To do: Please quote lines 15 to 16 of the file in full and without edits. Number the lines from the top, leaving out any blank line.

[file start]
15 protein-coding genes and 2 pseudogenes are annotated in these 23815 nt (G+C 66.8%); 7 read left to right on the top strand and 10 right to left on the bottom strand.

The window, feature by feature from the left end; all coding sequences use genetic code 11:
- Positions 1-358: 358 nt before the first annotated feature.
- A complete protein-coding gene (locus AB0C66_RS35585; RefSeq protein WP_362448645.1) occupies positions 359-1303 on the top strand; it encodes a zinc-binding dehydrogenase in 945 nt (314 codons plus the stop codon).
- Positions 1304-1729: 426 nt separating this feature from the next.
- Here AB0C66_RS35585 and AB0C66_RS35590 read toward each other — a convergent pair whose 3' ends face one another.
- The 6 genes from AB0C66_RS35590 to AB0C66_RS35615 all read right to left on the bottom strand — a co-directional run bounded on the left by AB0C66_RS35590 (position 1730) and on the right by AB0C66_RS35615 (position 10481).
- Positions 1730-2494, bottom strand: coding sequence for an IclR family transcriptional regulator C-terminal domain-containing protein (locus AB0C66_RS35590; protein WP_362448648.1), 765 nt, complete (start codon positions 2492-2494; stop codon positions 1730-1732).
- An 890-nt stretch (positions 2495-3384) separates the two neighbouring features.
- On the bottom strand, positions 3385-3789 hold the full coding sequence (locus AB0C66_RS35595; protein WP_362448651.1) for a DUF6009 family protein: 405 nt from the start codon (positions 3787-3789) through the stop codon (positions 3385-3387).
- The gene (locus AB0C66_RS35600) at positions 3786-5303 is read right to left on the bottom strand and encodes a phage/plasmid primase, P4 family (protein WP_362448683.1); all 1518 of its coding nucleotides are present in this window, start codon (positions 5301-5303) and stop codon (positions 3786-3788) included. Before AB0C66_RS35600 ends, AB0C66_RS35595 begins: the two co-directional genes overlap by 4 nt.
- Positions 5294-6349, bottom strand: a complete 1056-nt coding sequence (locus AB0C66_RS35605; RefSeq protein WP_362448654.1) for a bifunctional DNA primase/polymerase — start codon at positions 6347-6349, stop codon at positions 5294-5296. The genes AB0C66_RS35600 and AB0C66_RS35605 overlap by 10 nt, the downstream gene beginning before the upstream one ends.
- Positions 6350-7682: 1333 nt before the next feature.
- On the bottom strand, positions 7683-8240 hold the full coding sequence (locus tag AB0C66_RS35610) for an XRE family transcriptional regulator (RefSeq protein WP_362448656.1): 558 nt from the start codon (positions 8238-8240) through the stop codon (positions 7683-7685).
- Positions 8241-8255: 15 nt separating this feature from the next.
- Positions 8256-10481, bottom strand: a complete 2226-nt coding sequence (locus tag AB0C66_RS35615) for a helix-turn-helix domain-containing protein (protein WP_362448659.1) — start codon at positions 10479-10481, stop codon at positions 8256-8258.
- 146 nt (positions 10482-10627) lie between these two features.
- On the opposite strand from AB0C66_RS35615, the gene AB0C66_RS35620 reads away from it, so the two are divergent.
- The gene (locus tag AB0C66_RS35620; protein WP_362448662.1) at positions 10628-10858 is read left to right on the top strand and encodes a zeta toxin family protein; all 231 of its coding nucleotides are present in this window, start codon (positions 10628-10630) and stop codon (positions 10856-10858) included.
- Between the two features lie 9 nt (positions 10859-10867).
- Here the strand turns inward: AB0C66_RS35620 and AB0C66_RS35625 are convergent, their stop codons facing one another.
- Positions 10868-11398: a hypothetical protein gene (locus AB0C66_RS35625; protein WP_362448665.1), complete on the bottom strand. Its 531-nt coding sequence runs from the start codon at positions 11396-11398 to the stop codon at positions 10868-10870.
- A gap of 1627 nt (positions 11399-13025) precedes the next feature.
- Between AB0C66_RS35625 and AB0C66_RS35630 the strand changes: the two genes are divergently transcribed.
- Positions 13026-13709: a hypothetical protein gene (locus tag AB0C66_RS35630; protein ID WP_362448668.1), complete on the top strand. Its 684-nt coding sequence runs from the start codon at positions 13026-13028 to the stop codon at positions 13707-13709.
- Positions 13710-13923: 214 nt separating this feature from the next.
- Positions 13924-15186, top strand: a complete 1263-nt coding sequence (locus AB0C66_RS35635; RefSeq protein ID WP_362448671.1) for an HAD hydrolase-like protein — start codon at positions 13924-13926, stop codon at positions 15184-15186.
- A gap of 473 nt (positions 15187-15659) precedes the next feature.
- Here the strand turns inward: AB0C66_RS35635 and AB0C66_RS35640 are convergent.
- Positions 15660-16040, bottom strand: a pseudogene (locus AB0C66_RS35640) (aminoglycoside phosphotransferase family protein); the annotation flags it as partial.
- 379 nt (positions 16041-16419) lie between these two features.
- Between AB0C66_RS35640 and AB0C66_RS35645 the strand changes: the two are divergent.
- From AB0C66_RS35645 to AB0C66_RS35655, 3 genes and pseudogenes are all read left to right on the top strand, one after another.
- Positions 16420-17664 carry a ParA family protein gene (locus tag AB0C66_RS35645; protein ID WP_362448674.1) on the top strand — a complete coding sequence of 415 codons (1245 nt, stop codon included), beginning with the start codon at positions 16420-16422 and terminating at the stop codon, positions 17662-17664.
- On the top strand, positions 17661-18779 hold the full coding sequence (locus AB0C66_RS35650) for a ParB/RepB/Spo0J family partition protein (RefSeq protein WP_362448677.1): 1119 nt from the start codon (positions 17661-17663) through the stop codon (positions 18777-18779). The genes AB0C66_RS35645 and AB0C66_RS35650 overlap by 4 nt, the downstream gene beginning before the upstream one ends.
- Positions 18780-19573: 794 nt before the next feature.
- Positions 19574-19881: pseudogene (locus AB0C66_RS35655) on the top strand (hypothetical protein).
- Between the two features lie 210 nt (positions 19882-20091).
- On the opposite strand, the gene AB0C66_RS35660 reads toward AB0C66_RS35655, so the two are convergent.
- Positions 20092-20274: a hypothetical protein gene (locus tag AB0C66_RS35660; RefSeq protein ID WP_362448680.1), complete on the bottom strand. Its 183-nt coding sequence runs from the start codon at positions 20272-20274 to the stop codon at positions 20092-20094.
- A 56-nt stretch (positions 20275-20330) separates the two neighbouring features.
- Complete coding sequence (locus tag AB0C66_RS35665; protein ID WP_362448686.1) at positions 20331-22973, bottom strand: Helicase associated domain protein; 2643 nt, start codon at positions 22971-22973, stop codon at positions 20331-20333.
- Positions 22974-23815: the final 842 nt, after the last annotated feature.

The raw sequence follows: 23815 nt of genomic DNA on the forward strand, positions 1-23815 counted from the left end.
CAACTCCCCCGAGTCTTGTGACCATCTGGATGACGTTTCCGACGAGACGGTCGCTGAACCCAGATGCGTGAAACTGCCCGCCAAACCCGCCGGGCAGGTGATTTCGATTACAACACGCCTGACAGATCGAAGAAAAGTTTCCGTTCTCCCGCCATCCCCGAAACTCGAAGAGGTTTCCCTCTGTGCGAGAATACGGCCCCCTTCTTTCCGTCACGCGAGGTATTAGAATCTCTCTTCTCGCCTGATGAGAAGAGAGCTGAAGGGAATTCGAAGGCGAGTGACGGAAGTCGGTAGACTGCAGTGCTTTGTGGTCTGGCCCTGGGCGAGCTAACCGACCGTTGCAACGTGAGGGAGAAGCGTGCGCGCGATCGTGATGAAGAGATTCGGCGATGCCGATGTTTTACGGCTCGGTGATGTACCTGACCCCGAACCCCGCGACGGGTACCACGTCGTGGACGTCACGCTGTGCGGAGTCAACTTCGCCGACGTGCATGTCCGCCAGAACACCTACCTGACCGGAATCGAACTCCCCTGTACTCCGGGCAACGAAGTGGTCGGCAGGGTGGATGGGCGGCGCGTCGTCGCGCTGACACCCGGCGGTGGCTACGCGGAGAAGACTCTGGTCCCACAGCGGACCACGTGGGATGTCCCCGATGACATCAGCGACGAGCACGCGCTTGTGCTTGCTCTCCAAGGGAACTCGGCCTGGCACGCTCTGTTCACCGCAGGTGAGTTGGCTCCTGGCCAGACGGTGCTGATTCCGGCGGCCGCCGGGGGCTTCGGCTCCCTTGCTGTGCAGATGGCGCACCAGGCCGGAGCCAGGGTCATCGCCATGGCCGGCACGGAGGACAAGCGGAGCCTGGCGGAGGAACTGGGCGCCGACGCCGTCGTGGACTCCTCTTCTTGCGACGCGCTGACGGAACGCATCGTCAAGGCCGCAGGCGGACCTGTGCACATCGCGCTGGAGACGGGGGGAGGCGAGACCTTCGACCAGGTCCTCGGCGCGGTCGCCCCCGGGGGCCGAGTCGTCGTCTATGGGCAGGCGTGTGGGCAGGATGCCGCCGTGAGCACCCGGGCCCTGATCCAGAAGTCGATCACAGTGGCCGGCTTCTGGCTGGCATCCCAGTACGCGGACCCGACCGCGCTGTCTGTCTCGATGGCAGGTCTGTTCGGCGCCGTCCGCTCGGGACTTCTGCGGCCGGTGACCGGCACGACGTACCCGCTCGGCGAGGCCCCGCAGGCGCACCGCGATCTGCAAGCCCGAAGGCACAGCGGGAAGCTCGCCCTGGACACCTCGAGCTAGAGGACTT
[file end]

- Positions 8241-8255: 15 nt separating this feature from the next.
- Positions 8256-10481, bottom strand: a complete 2226-nt coding sequence (locus tag AB0C66_RS35615) for a helix-turn-helix domain-containing protein (protein WP_362448659.1) — start codon at positions 10479-10481, stop codon at positions 8256-8258.